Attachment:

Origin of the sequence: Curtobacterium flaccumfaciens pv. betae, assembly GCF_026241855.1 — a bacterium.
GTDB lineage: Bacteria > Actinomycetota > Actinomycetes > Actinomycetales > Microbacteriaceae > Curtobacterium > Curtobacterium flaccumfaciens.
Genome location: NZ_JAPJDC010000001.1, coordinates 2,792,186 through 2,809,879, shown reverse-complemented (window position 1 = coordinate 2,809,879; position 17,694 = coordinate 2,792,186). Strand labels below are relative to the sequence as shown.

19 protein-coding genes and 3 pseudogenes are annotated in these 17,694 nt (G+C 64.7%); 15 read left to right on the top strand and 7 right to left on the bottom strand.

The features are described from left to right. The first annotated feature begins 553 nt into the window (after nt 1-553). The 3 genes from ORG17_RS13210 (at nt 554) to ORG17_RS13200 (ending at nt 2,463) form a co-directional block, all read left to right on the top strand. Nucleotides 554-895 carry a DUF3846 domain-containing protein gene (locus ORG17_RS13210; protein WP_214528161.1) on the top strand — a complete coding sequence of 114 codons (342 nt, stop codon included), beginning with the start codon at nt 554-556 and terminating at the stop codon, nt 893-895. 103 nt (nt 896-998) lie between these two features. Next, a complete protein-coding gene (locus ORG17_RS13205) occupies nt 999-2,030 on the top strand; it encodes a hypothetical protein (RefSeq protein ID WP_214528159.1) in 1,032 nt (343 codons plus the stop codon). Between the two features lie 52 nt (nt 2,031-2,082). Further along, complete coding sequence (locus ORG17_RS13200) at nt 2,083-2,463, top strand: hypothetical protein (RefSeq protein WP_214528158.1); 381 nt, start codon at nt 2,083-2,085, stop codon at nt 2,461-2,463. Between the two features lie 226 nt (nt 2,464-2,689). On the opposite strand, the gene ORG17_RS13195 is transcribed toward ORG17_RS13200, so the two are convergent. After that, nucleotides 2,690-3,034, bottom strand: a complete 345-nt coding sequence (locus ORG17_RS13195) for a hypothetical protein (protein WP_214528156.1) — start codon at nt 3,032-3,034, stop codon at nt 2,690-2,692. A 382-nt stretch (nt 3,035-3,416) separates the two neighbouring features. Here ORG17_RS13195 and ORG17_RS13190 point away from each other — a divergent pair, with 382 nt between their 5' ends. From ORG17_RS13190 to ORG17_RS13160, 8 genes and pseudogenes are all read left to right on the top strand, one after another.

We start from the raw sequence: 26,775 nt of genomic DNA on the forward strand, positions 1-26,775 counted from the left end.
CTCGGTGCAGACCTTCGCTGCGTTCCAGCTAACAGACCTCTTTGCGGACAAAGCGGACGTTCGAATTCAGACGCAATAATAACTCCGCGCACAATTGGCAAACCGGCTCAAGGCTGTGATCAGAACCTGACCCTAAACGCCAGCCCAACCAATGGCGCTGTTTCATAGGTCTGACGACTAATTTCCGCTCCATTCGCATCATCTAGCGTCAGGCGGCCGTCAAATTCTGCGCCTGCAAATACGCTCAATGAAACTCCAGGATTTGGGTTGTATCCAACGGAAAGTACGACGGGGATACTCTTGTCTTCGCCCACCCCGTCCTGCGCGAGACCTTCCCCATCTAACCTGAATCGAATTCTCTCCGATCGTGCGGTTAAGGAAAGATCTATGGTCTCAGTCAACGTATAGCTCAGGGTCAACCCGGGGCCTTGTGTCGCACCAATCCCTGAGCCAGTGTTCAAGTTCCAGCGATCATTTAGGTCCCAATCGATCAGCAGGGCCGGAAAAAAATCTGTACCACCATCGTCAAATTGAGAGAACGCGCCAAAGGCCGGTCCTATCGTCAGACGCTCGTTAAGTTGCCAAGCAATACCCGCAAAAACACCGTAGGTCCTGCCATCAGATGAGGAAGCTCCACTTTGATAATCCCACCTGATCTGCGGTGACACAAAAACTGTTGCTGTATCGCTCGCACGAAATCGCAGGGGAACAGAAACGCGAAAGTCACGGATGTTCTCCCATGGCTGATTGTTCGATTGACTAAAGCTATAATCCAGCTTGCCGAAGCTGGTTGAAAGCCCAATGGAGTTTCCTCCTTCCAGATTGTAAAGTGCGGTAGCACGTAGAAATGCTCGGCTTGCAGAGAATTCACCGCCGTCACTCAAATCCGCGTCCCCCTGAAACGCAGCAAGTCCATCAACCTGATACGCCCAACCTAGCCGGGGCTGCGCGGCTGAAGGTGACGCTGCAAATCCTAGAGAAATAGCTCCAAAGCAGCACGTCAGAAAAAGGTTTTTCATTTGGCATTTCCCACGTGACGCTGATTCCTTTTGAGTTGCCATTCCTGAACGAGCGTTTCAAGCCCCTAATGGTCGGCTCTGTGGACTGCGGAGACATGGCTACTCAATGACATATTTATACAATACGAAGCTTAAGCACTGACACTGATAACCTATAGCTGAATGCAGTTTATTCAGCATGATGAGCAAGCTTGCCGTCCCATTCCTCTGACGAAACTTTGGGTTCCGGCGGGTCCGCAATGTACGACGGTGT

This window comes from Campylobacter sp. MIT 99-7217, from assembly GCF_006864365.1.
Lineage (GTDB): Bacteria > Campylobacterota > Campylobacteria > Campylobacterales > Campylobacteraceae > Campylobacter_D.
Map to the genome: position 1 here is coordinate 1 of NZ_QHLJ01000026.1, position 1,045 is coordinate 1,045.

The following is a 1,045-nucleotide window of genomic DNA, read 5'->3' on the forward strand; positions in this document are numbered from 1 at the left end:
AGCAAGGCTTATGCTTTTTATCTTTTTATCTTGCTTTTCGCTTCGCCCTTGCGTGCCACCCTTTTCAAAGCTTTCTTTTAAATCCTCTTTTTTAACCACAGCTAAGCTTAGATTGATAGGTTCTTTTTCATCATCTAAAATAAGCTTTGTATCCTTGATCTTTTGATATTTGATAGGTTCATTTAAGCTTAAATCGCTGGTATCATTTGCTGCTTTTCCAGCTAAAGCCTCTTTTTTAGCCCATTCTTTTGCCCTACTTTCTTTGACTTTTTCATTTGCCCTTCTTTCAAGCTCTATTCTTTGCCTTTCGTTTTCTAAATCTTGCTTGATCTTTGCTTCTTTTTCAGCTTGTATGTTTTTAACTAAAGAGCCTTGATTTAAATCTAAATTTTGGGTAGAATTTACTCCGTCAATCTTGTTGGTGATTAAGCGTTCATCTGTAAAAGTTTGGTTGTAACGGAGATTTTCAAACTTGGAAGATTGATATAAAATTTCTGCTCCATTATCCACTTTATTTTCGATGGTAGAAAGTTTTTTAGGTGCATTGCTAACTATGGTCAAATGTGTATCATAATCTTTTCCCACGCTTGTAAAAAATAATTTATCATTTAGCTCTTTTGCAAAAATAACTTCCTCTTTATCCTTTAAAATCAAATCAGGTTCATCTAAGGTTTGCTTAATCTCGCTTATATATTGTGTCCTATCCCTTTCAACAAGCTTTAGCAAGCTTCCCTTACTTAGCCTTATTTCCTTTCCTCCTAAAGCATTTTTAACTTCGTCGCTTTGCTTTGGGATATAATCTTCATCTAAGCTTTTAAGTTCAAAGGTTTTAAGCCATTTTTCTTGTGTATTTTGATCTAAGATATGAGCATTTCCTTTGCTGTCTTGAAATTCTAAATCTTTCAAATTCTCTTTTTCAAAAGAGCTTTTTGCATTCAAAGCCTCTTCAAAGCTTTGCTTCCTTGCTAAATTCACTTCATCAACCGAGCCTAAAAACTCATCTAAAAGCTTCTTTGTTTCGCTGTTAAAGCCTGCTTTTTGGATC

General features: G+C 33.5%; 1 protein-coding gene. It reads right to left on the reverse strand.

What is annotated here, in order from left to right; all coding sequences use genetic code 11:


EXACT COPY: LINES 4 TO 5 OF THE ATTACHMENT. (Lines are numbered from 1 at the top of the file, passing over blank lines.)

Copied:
19 protein-coding genes and 3 pseudogenes are annotated in these 17,694 nt (G+C 64.7%); 15 read left to right on the top strand and 7 right to left on the bottom strand.

The features are described from left to right. The first annotated feature begins 553 nt into the window (after nt 1-553). The 3 genes from ORG17_RS13210 (at nt 554) to ORG17_RS13200 (ending at nt 2,463) form a co-directional block, all read left to right on the top strand. Nucleotides 554-895 carry a DUF3846 domain-containing protein gene (locus ORG17_RS13210; protein WP_214528161.1) on the top strand — a complete coding sequence of 114 codons (342 nt, stop codon included), beginning with the start codon at nt 554-556 and terminating at the stop codon, nt 893-895. 103 nt (nt 896-998) lie between these two features. Next, a complete protein-coding gene (locus ORG17_RS13205) occupies nt 999-2,030 on the top strand; it encodes a hypothetical protein (RefSeq protein ID WP_214528159.1) in 1,032 nt (343 codons plus the stop codon). Between the two features lie 52 nt (nt 2,031-2,082). Further along, complete coding sequence (locus ORG17_RS13200) at nt 2,083-2,463, top strand: hypothetical protein (RefSeq protein WP_214528158.1); 381 nt, start codon at nt 2,083-2,085, stop codon at nt 2,461-2,463. Between the two features lie 226 nt (nt 2,464-2,689). On the opposite strand, the gene ORG17_RS13195 is transcribed toward ORG17_RS13200, so the two are convergent. After that, nucleotides 2,690-3,034, bottom strand: a complete 345-nt coding sequence (locus ORG17_RS13195) for a hypothetical protein (protein WP_214528156.1) — start codon at nt 3,032-3,034, stop codon at nt 2,690-2,692. A 382-nt stretch (nt 3,035-3,416) separates the two neighbouring features. Here ORG17_RS13195 and ORG17_RS13190 point away from each other — a divergent pair, with 382 nt between their 5' ends. From ORG17_RS13190 to ORG17_RS13160, 8 genes and pseudogenes are all read left to right on the top strand, one after another.